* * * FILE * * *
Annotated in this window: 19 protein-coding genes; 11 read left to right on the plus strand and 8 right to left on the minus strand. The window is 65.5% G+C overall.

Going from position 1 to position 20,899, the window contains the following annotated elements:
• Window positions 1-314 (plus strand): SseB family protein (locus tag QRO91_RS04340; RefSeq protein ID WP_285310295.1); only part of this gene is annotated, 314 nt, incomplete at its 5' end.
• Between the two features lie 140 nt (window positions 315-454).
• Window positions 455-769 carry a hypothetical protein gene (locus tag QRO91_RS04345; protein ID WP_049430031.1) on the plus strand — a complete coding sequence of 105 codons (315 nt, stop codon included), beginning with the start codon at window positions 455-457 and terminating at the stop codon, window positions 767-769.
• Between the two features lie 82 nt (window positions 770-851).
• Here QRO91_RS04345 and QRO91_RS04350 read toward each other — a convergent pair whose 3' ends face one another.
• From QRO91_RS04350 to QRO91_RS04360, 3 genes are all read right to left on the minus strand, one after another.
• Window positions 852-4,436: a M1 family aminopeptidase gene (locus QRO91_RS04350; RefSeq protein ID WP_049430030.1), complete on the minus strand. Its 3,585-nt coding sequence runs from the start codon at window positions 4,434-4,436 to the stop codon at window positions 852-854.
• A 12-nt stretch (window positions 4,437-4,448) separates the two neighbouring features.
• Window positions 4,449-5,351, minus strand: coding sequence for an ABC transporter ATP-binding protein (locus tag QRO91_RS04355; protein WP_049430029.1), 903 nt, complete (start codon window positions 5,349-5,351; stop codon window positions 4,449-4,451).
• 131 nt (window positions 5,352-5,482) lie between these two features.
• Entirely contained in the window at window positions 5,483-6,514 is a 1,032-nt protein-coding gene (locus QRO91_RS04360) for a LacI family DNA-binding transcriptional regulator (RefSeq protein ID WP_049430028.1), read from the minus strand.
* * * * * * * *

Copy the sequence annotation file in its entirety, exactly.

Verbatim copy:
Annotated in this window: 19 protein-coding genes; 11 read left to right on the plus strand and 8 right to left on the minus strand. The window is 65.5% G+C overall.

Going from position 1 to position 20,899, the window contains the following annotated elements:
• Window positions 1-314 (plus strand): SseB family protein (locus tag QRO91_RS04340; RefSeq protein ID WP_285310295.1); only part of this gene is annotated, 314 nt, incomplete at its 5' end.
• Between the two features lie 140 nt (window positions 315-454).
• Window positions 455-769 carry a hypothetical protein gene (locus tag QRO91_RS04345; protein ID WP_049430031.1) on the plus strand — a complete coding sequence of 105 codons (315 nt, stop codon included), beginning with the start codon at window positions 455-457 and terminating at the stop codon, window positions 767-769.
• Between the two features lie 82 nt (window positions 770-851).
• Here QRO91_RS04345 and QRO91_RS04350 read toward each other — a convergent pair whose 3' ends face one another.
• From QRO91_RS04350 to QRO91_RS04360, 3 genes are all read right to left on the minus strand, one after another.
• Window positions 852-4,436: a M1 family aminopeptidase gene (locus QRO91_RS04350; RefSeq protein ID WP_049430030.1), complete on the minus strand. Its 3,585-nt coding sequence runs from the start codon at window positions 4,434-4,436 to the stop codon at window positions 852-854.
• A 12-nt stretch (window positions 4,437-4,448) separates the two neighbouring features.
• Window positions 4,449-5,351, minus strand: coding sequence for an ABC transporter ATP-binding protein (locus tag QRO91_RS04355; protein WP_049430029.1), 903 nt, complete (start codon window positions 5,349-5,351; stop codon window positions 4,449-4,451).
• 131 nt (window positions 5,352-5,482) lie between these two features.
• Entirely contained in the window at window positions 5,483-6,514 is a 1,032-nt protein-coding gene (locus QRO91_RS04360) for a LacI family DNA-binding transcriptional regulator (RefSeq protein ID WP_049430028.1), read from the minus strand.